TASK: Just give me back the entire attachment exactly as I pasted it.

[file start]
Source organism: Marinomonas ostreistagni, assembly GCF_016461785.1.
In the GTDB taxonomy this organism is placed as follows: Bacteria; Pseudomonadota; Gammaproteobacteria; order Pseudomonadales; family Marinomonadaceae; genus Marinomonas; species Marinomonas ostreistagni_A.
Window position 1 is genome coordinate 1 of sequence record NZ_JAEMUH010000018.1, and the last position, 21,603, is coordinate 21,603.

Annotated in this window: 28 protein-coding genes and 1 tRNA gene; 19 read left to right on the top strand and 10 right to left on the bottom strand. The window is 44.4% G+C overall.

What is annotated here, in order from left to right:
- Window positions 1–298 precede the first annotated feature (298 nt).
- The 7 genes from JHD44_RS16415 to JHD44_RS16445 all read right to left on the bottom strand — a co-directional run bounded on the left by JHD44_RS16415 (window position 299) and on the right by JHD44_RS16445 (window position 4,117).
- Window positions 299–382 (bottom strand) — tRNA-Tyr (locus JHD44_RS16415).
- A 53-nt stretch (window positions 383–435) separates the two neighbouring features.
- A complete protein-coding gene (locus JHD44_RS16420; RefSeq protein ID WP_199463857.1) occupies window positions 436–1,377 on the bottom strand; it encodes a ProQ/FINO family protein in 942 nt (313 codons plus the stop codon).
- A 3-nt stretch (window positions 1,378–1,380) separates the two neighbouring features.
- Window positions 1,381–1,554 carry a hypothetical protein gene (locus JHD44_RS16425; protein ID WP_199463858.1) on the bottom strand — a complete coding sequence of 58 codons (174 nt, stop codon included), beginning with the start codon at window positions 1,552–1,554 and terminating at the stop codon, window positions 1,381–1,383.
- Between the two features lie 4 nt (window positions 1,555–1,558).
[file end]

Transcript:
Source organism: Marinomonas ostreistagni, assembly GCF_016461785.1.
In the GTDB taxonomy this organism is placed as follows: Bacteria; Pseudomonadota; Gammaproteobacteria; order Pseudomonadales; family Marinomonadaceae; genus Marinomonas; species Marinomonas ostreistagni_A.
Window position 1 is genome coordinate 1 of sequence record NZ_JAEMUH010000018.1, and the last position, 21,603, is coordinate 21,603.

Annotated in this window: 28 protein-coding genes and 1 tRNA gene; 19 read left to right on the top strand and 10 right to left on the bottom strand. The window is 44.4% G+C overall.

What is annotated here, in order from left to right:
- Window positions 1–298 precede the first annotated feature (298 nt).
- The 7 genes from JHD44_RS16415 to JHD44_RS16445 all read right to left on the bottom strand — a co-directional run bounded on the left by JHD44_RS16415 (window position 299) and on the right by JHD44_RS16445 (window position 4,117).
- Window positions 299–382 (bottom strand) — tRNA-Tyr (locus JHD44_RS16415).
- A 53-nt stretch (window positions 383–435) separates the two neighbouring features.
- A complete protein-coding gene (locus JHD44_RS16420; RefSeq protein ID WP_199463857.1) occupies window positions 436–1,377 on the bottom strand; it encodes a ProQ/FINO family protein in 942 nt (313 codons plus the stop codon).
- A 3-nt stretch (window positions 1,378–1,380) separates the two neighbouring features.
- Window positions 1,381–1,554 carry a hypothetical protein gene (locus JHD44_RS16425; protein ID WP_199463858.1) on the bottom strand — a complete coding sequence of 58 codons (174 nt, stop codon included), beginning with the start codon at window positions 1,552–1,554 and terminating at the stop codon, window positions 1,381–1,383.
- Between the two features lie 4 nt (window positions 1,555–1,558).